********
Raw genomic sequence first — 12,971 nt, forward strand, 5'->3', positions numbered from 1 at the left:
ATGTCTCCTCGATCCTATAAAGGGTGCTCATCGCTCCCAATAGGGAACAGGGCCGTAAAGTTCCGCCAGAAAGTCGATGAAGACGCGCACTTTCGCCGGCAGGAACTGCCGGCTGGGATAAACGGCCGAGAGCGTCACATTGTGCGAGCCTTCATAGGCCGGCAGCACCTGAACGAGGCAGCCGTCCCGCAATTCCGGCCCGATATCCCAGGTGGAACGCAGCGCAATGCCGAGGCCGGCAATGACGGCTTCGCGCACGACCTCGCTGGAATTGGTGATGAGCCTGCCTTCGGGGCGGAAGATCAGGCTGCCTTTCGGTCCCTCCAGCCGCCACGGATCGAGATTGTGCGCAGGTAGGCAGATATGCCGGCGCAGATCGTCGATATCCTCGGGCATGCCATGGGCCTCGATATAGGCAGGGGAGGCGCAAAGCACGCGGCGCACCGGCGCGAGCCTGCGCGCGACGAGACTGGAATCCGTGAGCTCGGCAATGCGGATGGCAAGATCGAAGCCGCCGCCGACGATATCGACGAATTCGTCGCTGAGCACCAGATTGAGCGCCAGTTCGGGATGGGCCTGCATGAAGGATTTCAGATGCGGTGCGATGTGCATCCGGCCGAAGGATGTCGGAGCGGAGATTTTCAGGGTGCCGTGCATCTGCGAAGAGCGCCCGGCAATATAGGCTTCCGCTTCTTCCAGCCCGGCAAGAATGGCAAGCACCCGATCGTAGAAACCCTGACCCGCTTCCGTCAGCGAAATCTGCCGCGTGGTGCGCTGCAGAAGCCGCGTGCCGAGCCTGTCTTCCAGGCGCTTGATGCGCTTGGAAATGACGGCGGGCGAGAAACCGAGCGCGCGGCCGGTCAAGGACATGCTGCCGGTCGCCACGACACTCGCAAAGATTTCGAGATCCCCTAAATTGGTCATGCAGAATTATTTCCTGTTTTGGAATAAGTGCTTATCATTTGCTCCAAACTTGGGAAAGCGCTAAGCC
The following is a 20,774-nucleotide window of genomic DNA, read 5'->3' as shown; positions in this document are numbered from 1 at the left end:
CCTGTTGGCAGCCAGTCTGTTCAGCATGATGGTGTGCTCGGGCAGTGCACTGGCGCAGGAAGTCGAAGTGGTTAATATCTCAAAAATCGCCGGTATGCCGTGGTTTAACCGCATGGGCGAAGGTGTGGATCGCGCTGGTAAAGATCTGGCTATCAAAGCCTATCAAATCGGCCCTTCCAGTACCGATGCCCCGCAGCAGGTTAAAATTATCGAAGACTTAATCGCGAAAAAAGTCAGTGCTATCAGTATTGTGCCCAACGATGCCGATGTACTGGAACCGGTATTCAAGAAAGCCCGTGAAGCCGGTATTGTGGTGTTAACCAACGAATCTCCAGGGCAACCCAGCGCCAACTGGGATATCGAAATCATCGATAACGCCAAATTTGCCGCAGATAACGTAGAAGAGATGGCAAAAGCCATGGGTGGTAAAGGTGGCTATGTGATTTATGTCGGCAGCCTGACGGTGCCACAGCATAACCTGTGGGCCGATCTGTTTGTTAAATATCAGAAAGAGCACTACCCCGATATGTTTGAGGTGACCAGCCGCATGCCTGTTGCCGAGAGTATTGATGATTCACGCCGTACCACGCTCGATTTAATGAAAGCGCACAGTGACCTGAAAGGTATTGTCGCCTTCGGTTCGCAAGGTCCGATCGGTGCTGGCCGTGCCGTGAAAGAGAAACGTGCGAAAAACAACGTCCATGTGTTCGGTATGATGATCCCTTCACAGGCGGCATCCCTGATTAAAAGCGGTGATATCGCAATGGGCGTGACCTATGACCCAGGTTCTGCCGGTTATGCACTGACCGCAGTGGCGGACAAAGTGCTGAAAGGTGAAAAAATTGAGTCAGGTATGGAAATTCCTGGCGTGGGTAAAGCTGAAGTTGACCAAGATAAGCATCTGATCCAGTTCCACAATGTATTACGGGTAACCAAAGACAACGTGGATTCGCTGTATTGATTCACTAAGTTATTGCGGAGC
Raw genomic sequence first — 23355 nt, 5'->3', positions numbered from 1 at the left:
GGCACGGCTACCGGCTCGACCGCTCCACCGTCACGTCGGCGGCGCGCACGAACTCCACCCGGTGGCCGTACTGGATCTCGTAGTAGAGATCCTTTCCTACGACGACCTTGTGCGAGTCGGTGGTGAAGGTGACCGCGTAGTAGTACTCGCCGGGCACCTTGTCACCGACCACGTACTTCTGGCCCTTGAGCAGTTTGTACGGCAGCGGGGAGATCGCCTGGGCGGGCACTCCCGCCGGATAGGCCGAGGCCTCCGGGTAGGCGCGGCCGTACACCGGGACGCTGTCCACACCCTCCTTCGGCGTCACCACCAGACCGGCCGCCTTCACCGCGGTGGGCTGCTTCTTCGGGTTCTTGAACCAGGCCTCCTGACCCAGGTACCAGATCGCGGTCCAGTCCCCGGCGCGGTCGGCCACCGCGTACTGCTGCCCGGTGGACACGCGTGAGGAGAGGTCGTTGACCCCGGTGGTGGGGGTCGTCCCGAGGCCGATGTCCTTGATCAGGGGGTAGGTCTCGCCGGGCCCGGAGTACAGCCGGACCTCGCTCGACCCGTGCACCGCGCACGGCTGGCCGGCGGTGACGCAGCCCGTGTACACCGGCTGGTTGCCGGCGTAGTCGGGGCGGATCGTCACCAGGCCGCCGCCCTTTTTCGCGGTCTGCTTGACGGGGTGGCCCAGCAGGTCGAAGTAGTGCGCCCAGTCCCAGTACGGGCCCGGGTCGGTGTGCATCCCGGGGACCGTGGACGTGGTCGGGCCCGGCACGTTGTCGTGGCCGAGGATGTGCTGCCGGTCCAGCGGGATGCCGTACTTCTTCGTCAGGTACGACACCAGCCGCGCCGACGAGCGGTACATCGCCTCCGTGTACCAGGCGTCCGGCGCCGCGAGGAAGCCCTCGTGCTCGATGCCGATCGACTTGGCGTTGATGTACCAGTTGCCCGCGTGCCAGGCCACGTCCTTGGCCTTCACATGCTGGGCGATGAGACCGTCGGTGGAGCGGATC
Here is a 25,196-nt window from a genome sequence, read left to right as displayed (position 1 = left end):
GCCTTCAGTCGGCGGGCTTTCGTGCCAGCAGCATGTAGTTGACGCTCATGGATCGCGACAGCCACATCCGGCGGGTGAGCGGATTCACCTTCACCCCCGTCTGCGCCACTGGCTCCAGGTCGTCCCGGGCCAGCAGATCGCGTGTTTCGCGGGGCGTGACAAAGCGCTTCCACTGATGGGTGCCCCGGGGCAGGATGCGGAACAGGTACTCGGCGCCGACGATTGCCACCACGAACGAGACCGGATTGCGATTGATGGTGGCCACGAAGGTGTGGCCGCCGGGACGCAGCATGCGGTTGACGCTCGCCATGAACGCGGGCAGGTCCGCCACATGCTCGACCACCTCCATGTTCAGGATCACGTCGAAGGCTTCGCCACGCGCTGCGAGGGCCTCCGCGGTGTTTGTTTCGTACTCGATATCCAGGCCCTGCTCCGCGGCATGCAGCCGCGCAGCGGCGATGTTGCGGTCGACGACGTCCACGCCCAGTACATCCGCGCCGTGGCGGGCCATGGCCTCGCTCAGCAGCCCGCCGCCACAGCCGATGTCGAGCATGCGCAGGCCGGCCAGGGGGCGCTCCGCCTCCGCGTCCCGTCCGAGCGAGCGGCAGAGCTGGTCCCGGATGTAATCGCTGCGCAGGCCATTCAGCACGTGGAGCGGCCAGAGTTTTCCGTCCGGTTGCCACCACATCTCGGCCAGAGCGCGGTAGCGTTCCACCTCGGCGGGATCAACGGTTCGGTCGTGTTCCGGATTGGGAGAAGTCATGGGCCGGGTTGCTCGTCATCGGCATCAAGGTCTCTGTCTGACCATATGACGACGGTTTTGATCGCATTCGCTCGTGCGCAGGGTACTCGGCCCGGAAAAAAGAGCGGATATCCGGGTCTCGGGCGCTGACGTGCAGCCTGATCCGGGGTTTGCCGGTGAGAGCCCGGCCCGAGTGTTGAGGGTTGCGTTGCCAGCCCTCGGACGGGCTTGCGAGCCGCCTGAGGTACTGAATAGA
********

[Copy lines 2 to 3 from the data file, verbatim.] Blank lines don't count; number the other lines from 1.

ATGTCTCCTCGATCCTATAAAGGGTGCTCATCGCTCCCAATAGGGAACAGGGCCGTAAAGTTCCGCCAGAAAGTCGATGAAGACGCGCACTTTCGCCGGCAGGAACTGCCGGCTGGGATAAACGGCCGAGAGCGTCACATTGTGCGAGCCTTCATAGGCCGGCAGCACCTGAACGAGGCAGCCGTCCCGCAATTCCGGCCCGATATCCCAGGTGGAACGCAGCGCAATGCCGAGGCCGGCAATGACGGCTTCGCGCACGACCTCGCTGGAATTGGTGATGAGCCTGCCTTCGGGGCGGAAGATCAGGCTGCCTTTCGGTCCCTCCAGCCGCCACGGATCGAGATTGTGCGCAGGTAGGCAGATATGCCGGCGCAGATCGTCGATATCCTCGGGCATGCCATGGGCCTCGATATAGGCAGGGGAGGCGCAAAGCACGCGGCGCACCGGCGCGAGCCTGCGCGCGACGAGACTGGAATCCGTGAGCTCGGCAATGCGGATGGCAAGATCGAAGCCGCCGCCGACGATATCGACGAATTCGTCGCTGAGCACCAGATTGAGCGCCAGTTCGGGATGGGCCTGCATGAAGGATTTCAGATGCGGTGCGATGTGCATCCGGCCGAAGGATGTCGGAGCGGAGATTTTCAGGGTGCCGTGCATCTGCGAAGAGCGCCCGGCAATATAGGCTTCCGCTTCTTCCAGCCCGGCAAGAATGGCAAGCACCCGATCGTAGAAACCCTGACCCGCTTCCGTCAGCGAAATCTGCCGCGTGGTGCGCTGCAGAAGCCGCGTGCCGAGCCTGTCTTCCAGGCGCTTGATGCGCTTGGAAATGACGGCGGGCGAGAAACCGAGCGCGCGGCCGGTCAAGGACATGCTGCCGGTCGCCACGACACTCGCAAAGATTTCGAGATCCCCTAAATTGGTCATGCAGAATTATTTCCTGTTTTGGAATAAGTGCTTATCATTTGCTCCAAACTTGGGAAAGCGCTAAGCC
The following is a 20,774-nucleotide window of genomic DNA, read 5'->3' as shown; positions in this document are numbered from 1 at the left end: